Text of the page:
Dyskeratosis congenita Q82.8

Author: Prof. Dr. med. Peter Altmeyer

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Last updated on: 23.11.2022

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Atrophia cutis reticularis cum pigmentatione; Atrophia cutis reticularis cum pigmentatione dystrophia unguium et leukoplakia oris; Cole buzzkill-Toomey syndrome; Cole disease; Cole-Engmann Syndrome; congenital dyskeratosis; dyskeratosis congenital; Dystrophia unguium et leukoplakia oris; Interest Rate Cole-Engman Syndrome; Polydysplasia ectodermica type Cole buzzkill-Toomey

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Interest rates, 1910; Cole, 1930

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Rare, hereditary genodermatosis with premature aging, which is characterized by the triad of hypo- or hyperpigmentation, onychodystrophy (beginning before the age of 5 years) and leukoplakia in addition to severe systemic involvement (neurological, gastrointestinal, dental, ophthalmological, pulmonological and skeletal changes). The incidence of malignancies is increased in these patients.

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Autosomal-dominant, autosomal-recessive and X-linked recessive inheritance have been described.

  • Autosomal-dominant inheritance is caused by mutations of the human telomerase RNA gene (see TERT gene below).
  • Mutations of the dyskerin(DKC1) gene (gene locus Xq28) are inherited X-linked recessively (see also MAGE-A3).

The dysfunction of dyskerin , which determines the disease, can lead to a telomere maintenance defect and resulting proliferation arrest via an interaction with telomerase and the associated telomere shortening. This would explain the inhibition of the highly proliferative tissues skin and bone marrow.

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Occurs mainly between the ages of 5 and 10, almost exclusively in the male sex. Rare are late manifestations beyond the 30th LJ.

Clinical features
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As an early symptom, there may be lacrimation and conjunctivitis. Characteristic is the triad:

In addition, palmo-plantar hyperkeratosis and hyperhidrosis, obstruction of the lacrimal orifices, and frequent blistering of the mouth and skin may be observed.

Concomitant symptoms: Frequent diseases of the hematopoietic system, e.g. neutropenia. See also Fanconi-Zinsser syndrome. Development of poikiloderma, ectropion, lacrimation, conjunctivitis, perlèche, anal fissures, urethral fissures with partial closure of the orifice. Other malformations of the eyes, bones, joints, heart, vessels or intestines are possible.

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Often pancytopenia with leukopenia, anemia, thrombocytopenia. Possibly immature precursor cells in the differential blood count.

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In areas of hyperpigmentation melanophages, mild or absent epidermis atrophy and inflammatory infiltrate in the upper corium.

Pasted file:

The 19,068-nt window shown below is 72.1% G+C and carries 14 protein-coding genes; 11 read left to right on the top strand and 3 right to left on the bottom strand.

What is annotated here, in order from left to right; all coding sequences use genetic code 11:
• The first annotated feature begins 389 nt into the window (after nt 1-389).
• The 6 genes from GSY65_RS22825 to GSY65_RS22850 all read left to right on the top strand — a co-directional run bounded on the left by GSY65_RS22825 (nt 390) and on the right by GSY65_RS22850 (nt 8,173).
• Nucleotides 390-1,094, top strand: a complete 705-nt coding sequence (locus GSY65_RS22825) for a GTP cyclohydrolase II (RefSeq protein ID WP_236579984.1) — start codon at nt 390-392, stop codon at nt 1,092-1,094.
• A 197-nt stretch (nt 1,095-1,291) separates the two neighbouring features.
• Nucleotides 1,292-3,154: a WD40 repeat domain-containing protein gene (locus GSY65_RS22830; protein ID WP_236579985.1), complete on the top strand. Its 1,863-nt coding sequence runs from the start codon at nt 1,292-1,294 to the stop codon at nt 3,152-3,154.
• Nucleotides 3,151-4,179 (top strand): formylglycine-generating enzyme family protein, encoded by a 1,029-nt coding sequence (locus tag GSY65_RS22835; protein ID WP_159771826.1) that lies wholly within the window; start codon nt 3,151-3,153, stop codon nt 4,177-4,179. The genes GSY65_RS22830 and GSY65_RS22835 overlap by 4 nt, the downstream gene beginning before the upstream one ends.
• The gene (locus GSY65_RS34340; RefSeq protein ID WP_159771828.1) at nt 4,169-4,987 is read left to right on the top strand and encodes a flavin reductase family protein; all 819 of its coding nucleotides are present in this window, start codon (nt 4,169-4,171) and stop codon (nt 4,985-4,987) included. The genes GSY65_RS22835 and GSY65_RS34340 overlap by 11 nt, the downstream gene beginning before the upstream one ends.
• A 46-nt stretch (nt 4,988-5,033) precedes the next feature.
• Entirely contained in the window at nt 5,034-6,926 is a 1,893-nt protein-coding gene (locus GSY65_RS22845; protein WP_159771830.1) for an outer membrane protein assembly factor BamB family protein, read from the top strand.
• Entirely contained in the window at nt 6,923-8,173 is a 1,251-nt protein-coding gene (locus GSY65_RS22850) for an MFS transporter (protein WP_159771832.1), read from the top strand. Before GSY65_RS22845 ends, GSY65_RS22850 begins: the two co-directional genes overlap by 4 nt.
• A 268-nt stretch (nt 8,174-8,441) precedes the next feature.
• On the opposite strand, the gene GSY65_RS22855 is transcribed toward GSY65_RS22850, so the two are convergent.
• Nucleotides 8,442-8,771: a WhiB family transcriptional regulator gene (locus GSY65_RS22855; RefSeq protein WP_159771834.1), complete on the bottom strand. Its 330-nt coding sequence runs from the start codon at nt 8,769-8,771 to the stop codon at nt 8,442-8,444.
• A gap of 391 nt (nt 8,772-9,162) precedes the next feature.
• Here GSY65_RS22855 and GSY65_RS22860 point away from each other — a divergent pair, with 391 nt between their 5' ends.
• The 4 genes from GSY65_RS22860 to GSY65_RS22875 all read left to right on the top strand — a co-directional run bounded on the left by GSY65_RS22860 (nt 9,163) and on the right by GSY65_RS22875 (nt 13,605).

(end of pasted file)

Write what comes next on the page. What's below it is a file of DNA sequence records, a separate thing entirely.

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Molecular genetic analysis, possibly prenatal diagnostics, clinic, bone marrow smear, differential blood count, radiological diagnostics in the area of growth disorders.

Differential diagnosis
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Symptomatic therapy of complications. Early diagnosis is important in order to detect and treat or monitor infections and carcinomas (especially in the mucous membrane area) at an early stage. Close monitoring! In the 50% of patients with bone marrow alterations, allogenic stem cell transplantation if necessary. Limited therapeutic success through experimental therapy approaches with human granulocyte-macrophage colony stimulating factor (e.g. Molgramostim).

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Awkward. Life expectancy is limited (average 24 years), the course is progressive. Frequently progressive bone marrow failure (about 60-70% of patients die of this) and carcinoma development in the area of the mucous membrane changes.

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  1. AlSabbagh MM. Dyskeratosis congenita: a literature review. J Dtsch Dermatol Ges 18:943-967.
  2. Arca E et al (2003) Dyskeratosis congenita with esophageal and anal stricture. Int J Dermatol 42: 555-557.
  3. Benoit S et al (2006) Dyskeratosis congenita in a 40-year-old patient. Dermatol 57: 313-316
  4. Burkhardt D et al (1994) Dyskeratosis congenita in monozygotic twins. Dermatologist 45: 249-255
  5. Cole HN, Rauschkolb JE, Toomey J (1930) Dyskeratosis congenita with pigmentation, dystrophia unguium and leukokeratosis oris. Arch Dermatol Syphilol (Berlin) 21: 71-95.
  6. Dokali (2001) Dyskeratosis congenita. A disease of premature aging. Lancet 358: S27
  7. Dror Y et al (2003) Low-intensity hematopoietic stem-cell transplantation across human leucocyte antigen barriers in dyskeratosis congenita. Bone Marrow Transplant 31: 847-850.
  8. Phillips RJ et al (1992) Dyskeratosis congenita: delay in diagnosis and successful treatment of pancytopenia by bone marrow transplantation. Br J Dermatol 127: 278-280
  9. Russo Cl et al (1990) Treatment of neutropenia associated with dyskeratosis congenita with granulocyte-macrophage colony-stimulating factor. Lancet I: 751-752
  10. Theimer CA et al (2003) Mutations linked to dyskeratosis congenita cause changes in the structural equilibrium in telomerase RNA. Proc Natl Acad Sci USA 100: 449-454.
  11. Zinsser F (1910) Atrophia cutis reticularis cum pigmentatione, dystrophia unguium et leukoplakia oris. Iconogr Dermatol Fasc 5: 219-223


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Last updated on: 23.11.2022